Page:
It was the best prom ever.
I know, I know, vomit.
These sandwiches? Not smeared with butter: smeared with MAYO.
At the end of the summer, Girl went off to college in Chicago while Boy stayed in Jersey. They kept in touch with an exciting new technology called, I believe, the “electronic post,” used primitive forms of online chat and spoke on the phone once a week, being mindful of the cost of long-distance calls (Did I mention the part where they were nerds? Yeah, they were also goody-two shoes.). They sent lots of letters, mostly mushy, some a little blue.*
*Girl is not sure if she’s happy or sad that she got rid of these letters, because they would either be HILARIOUS or painfully cringeworthy.**
**She disposed of them by leaving them in the shoebox on the steps of a high school several towns away from where she’d grown up, both as fodder for humor and a warning signal.
We drank this cider and holy shit: you need to try it. It’s like champagne with a subtle pear nose. SO GOOD.
Then boy dumped girl.
Girl gave Boy back his skull necklace, Boy returned girl’s stuffed penguin.
We used our new panini press for the sandwiches.
Boy and Girl didn’t speak for 5 years and moved off in different directions. Boy started dating a new girl, a girl who Girl heard, through the grapevine, looked just like Girl but shorter (not that Girl is suggesting anything). Girl had a painfully dysfunctional, emotionally unsatisfying pseudo-unrelationship with one of Boy’s best friends. Boy stayed in Jersey, finished college, got a job. Girl couldn’t make up her mind, went to grad school in Cambridge, went to law school in New York.
Girl would frequently drive down to Jersey from Boston or New York to see mutual friends – which often included Boy – get drunk and play Magic: The Gathering (see above re: GIANT FRICKING NERDS). At first, Boy and Girl go out of their way not to speak to one another. Then they start grudgingly acknowledging one another’s presences. Once night, after a particularly stimulating evening of Magic: The Gathering, they stay up all night talking. Then they spend a day in the city together. They go to a Celtic festival in Pennsylvania to watch oversized men throw heavy logs end-over-end (otherwise known as the “caber toss,” for those not up on the ancient Hibernian sports).*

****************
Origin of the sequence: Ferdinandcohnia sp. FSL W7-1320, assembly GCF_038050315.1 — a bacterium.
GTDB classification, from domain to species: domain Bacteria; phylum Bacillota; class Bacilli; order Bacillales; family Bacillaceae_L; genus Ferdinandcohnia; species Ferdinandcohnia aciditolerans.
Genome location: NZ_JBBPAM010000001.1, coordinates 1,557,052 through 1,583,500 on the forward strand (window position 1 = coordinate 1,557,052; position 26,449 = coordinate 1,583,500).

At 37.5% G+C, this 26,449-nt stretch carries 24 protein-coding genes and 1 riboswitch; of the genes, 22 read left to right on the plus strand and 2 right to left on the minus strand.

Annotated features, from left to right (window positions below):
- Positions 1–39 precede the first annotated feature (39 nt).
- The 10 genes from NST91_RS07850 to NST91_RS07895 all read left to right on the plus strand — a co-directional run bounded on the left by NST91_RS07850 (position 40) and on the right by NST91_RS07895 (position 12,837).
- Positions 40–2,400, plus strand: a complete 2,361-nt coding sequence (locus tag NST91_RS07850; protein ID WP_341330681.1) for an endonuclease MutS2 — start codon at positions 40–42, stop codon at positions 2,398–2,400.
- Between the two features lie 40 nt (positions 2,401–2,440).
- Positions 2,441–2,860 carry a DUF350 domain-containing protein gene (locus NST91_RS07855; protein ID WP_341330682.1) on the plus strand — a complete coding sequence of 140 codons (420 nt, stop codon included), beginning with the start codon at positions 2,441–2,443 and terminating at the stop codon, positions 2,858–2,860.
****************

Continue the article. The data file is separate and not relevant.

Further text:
Boy and Girl start to realize that in the years they’ve spent apart, they’ve somehow grown – although independently of one another – in the same direction. They have the same politics, the same values. There is something there other than the intense desire to make out in the back of a Ford Taurus station wagon. although that also remains.
As they’re hanging out one night, sitting side by side, Boy puts his hand on the small of Girl’s back. Girl leans back against the gentle pressure of Boy’s hand.
And suddenly, like in high school, Boy and Girl are a couple.
*Again, GIANT nerds. HUGE. To emphasize: neither Boy nor Girl are remotely Irish.
Two months later Boy and Girl, now technically Man and Woman, move in together. Man is terrified of Woman’s father, who was still somewhat bitter about the dumping of his daughter and turns up the intimidation level to 11*, but they manage to make it work. (Father grudgingkly comes around when Man moves Woman’s heavy furniture out of her fourth-floor walk-up, sparing Father from having to do it). Man and Woman have no plans to marry, just to live happily ever after.
One day a month or two later, Man and Woman are in Cambridge, visiting some of Woman’s friends who are still in school there. They’re wandering through some shops and stop to look at some plain silver bands. They decide that although they don’t want to marry, they’d like to make a firmer commitment to one another. They buy the inexpensive bands.
Man and Woman head to a now-defunct restaurant called Johnny’s Luncheonette on Massachusetts Avenue between Harvard and Central Square, which Woman is still angry has been closed. Over Johnny’s most excellent grilled cheese sandwiches and mashed potatoes – Man and Woman REALLY love sandwiches** – they exchange rings. Two little old blue-haired ladies are sitting in the next booth eating cereal, and Man and Woman pledge to become elderly people who order cereal in restaurants together.
Eventually, despite Woman’s philosophical and political objections to the institution of marriage, Man and Woman get married in a blatant exploitation of heterosexual privilege – Woman had had cancer, and needed better doctors than those available at her law school’s shitty healthcare center. But they don’t really count it, and both know that the real moment of commitment was over those damn sandwiches.
And now it’s seven years later, and a grilled cheese sandwich will never just be a grilled cheese sandwich again.
*And his natural 5 was like a normal person’s 10. God, I miss that crazy son of a bitch.
**Man slightly more so than Woman; he actually has a little song that he sings while assembling sandwiches. It’s really cute. You should hear it sometime.